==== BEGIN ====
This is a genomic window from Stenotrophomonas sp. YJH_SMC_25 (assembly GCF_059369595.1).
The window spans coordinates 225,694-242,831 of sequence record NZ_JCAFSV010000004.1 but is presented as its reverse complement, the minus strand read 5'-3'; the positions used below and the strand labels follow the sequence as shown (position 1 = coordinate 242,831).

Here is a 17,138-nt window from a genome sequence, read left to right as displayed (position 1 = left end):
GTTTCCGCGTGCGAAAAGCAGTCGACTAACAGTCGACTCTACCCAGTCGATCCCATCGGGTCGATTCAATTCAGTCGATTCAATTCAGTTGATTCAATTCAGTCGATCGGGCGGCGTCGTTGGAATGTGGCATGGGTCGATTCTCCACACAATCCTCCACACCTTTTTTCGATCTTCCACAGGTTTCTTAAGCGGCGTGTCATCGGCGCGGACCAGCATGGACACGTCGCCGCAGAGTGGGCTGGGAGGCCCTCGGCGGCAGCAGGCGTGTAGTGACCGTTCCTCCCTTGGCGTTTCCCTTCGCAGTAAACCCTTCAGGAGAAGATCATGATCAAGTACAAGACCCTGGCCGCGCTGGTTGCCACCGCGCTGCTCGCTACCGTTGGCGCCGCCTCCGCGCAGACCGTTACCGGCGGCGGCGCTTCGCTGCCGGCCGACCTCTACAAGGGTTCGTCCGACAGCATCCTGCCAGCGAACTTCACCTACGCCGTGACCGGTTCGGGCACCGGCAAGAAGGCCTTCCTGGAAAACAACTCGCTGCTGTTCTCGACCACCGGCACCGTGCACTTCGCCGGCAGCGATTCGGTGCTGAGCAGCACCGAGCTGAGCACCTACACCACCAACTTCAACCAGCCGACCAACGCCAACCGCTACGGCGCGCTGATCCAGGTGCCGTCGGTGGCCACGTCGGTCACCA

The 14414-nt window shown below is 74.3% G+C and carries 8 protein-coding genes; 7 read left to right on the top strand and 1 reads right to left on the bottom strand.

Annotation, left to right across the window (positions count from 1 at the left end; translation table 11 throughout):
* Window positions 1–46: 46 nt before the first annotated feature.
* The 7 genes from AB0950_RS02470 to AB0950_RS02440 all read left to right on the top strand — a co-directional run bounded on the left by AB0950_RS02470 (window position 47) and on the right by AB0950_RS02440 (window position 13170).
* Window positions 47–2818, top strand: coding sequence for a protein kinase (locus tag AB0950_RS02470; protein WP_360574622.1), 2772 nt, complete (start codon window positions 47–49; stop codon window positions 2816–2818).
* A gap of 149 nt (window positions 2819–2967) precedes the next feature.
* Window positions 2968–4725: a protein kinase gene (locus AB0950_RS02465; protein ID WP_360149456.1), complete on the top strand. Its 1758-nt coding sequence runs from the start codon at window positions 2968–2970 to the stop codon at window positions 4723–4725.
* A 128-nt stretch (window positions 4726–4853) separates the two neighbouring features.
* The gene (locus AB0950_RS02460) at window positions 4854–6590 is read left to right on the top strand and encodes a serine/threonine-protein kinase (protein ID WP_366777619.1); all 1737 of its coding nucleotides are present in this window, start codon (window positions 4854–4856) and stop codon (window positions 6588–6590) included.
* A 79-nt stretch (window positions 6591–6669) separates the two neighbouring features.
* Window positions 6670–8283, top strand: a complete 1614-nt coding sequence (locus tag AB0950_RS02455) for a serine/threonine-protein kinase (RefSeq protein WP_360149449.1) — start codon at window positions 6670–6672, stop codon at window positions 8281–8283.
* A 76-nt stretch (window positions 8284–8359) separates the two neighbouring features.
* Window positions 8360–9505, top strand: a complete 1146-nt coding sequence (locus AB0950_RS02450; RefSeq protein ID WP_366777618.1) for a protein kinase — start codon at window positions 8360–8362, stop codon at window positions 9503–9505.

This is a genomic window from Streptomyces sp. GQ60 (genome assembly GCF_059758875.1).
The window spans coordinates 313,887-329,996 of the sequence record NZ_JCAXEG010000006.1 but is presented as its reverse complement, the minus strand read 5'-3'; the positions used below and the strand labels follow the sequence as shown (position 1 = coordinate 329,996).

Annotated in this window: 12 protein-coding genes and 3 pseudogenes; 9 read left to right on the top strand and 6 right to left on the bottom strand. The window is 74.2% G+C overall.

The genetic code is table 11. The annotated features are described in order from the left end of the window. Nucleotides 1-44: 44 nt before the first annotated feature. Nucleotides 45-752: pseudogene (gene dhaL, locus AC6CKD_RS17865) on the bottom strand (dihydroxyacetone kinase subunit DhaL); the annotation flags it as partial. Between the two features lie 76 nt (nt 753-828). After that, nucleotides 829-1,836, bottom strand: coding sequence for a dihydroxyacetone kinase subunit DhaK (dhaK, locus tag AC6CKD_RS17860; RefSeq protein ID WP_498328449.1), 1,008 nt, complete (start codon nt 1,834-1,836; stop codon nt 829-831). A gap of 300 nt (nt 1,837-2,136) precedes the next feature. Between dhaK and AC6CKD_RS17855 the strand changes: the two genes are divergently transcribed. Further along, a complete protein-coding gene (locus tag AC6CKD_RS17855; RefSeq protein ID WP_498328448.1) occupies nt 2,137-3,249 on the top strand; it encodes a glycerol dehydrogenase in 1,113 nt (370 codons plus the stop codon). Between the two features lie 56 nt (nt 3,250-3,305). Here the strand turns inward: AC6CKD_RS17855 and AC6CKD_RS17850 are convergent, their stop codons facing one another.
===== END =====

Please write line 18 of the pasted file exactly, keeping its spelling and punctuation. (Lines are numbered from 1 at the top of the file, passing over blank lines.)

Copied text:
This is a genomic window from Streptomyces sp. GQ60 (genome assembly GCF_059758875.1).